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And, where thou now exact'st the penalty,
(Which is a pound of this poor merchant's flesh,
Thou wilt not only loose the forfeiture,
But, touched with human gentleness and love,
Forgive a moiety of the principal;
Glancing an eye of pity on his losses,
That have of late so huddled on his hack;
Enough to press a royal merchant down,
And pluck commisseration of his state
From brassy bosoms, and rough hearts of flint,
From stubborn Turks and Tartars, never trained
To offices of tender courtesy.
We all expect a gentle answer, Jew.
Shy. (R.) I have possessed your grace of what I pur
And by our holy sabbath have I sworn,
To have the due and forfeit of my bond :
If you deny it, let the danger light
Upon your charter, and your city's freedom.
You'll ask me, why I rather choose to have
A weight of carrion flesh, than to receive
Three thousand ducats :-I'll not answer that :
But say, it is my humour: is it answered ?
house be troubled with a rat,
And I be pleased to give ten thousand ducats
To have it baned; what, are you answered yet ?
Some men there are, love not a gaping pig;
Some, that are mad, if they behold a cat;
Now for your answer :
As there is no firm reason to be rendered,
Why he cannot abide a gaping pig;
Why he, a harmless necessary cat:
So can I give no reason, nor will I not,
More than a lodged hate, and a certain loathing
I bear Antonio, that I follow thus
A losing suit against him. Are you answered ?
Bass. (L. c) This is no answer, thou unfeeling man, 'To excuse the current of thy cruelty.
Shy. I am not bound to please thee with my answer.
Bass. Do all men kill the things they do not love?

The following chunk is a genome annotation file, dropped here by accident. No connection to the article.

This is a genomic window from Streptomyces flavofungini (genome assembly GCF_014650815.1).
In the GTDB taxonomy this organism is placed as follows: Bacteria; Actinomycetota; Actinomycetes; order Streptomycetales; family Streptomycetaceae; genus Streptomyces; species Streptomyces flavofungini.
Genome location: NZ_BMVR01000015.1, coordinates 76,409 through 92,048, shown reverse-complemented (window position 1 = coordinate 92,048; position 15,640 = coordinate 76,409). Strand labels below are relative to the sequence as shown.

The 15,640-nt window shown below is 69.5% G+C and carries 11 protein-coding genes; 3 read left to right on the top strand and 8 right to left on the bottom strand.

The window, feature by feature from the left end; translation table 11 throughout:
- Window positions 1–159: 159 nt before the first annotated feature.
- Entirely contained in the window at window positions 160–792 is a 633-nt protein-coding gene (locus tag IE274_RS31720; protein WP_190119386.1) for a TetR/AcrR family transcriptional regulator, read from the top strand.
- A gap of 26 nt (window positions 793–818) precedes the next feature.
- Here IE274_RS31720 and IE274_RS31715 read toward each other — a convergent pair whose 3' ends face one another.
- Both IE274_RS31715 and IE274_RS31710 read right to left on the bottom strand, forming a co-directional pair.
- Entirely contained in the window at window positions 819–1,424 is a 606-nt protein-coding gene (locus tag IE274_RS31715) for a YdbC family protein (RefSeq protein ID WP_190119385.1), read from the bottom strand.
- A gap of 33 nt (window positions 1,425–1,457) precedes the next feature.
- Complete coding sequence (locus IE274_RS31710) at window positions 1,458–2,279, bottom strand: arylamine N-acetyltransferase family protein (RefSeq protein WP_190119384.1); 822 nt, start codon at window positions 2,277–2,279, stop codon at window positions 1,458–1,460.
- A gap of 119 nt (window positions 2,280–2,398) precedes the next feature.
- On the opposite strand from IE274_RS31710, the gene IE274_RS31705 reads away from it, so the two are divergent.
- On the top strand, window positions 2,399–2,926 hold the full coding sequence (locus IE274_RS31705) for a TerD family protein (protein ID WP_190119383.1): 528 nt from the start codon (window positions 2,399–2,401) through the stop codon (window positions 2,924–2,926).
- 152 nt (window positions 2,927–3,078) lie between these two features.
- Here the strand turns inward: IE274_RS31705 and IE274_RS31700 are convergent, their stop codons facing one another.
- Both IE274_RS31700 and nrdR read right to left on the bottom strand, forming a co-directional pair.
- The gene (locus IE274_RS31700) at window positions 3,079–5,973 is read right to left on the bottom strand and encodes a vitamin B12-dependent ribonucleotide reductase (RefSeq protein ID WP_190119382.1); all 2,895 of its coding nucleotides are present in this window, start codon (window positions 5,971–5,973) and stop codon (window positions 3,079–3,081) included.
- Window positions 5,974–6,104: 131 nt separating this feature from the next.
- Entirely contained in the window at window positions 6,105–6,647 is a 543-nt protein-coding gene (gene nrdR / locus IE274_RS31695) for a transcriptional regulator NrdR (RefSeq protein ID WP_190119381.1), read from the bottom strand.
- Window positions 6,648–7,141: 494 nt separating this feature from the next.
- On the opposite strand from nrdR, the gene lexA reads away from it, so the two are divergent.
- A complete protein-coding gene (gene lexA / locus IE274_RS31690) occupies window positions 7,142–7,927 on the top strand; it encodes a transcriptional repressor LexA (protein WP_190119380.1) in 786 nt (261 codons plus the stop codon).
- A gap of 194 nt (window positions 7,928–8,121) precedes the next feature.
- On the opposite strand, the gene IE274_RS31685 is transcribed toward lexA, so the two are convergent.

Shy. Hates any man the thing he would not kill ?
Bass. Every offence is not a bate at first.“
Shy. What, would'st thou have a serpent sting thee
twice ? Ant. (L. c.) I pray you, think you question with the
upon the beach,
And bid the main flood bate his usual height;
You may as well use question with the wolf,
Why he hath made the ewe bleat for the lamb;
You may as well forbid the mountain pines
their high tops, and to make no noise,
When they are fretted with the gusts of heaven;
You may as well— do anything most hard,
As seek to soften that (than which what's harder ?)
His Jewish heart: therefore I do beseech you,
Make no more offers, use no further means,
But, with all brief and plain conveniency,
Let me have judgment, and the Jew his will.
Bass. For thy three thousand ducats here are six.
ducat in six thousand ducats Were in six parts, and every part a ducat, I would not draw them, I would have my bond.
Duke. How shalt thou hope for mercy, rend'ring none ?
Shy. What judgment shall I dread, doing no wrong?
You have among you many a purchased slave,
Which, like your asses, and your dogs, and mules,
You use in abject and in slavish parts,
Because you bought them; shall I say to you,
Let them be free, marry them to your heirs ;
Why sweat they under their burdens ? let their beds
Be made as soft as yours, let their palates
Be seasoned with such viands ? you will answer,
The slaves are ours:-So do I answer you :
The pound of flesh which I demand of him,
Is dearly bought, is mine, and I will have it :
If you deny me, fie upon your law!
There is no force in the decrees of Venice:
I stand for judgment :-answer: shall I have it ?
Duke. Upon my power,
dismiss this courie
Unless Bellario, a learned doctor,
Whom I have sent for to determine this,
Come here to-day.
Sala. (R.) My lord, here stays without
A messenger with letters from the doctor,
New come from Padua.
Duke. Bring us the letters: call the messenger.
[Exit Salanie, R.
Bass. Good cheer, Antonio ! What, man? courage
The Jew shall have my flesh, blood, bones and all,
Ere thou shalt lose for me one drop of blood.
Ant. I am a tainted wether of the flock,
Meetest for death ; the weakest kind of fruit
Drops earliest to the ground, and so let me;
You cannot better be employed, Bassanio,
Chan to live still, and write mine epitaph.
Enter SOLAnio with NERISSA, dressed like a Lawyer's
goes to the Duke.
Duke. Came you from Padua, from Bellario?
Ner. From buth, my lord : Bellario greets your grace.
[Presents a letter.-Shylock kneels on one knee, and
whets his knife on the floor.
Bass. Why dost thou whet thy knife so earnestly. ?
Shy. To cut the forfeit from that bankrupt there.
Gra. Can no prayers pierce thee ?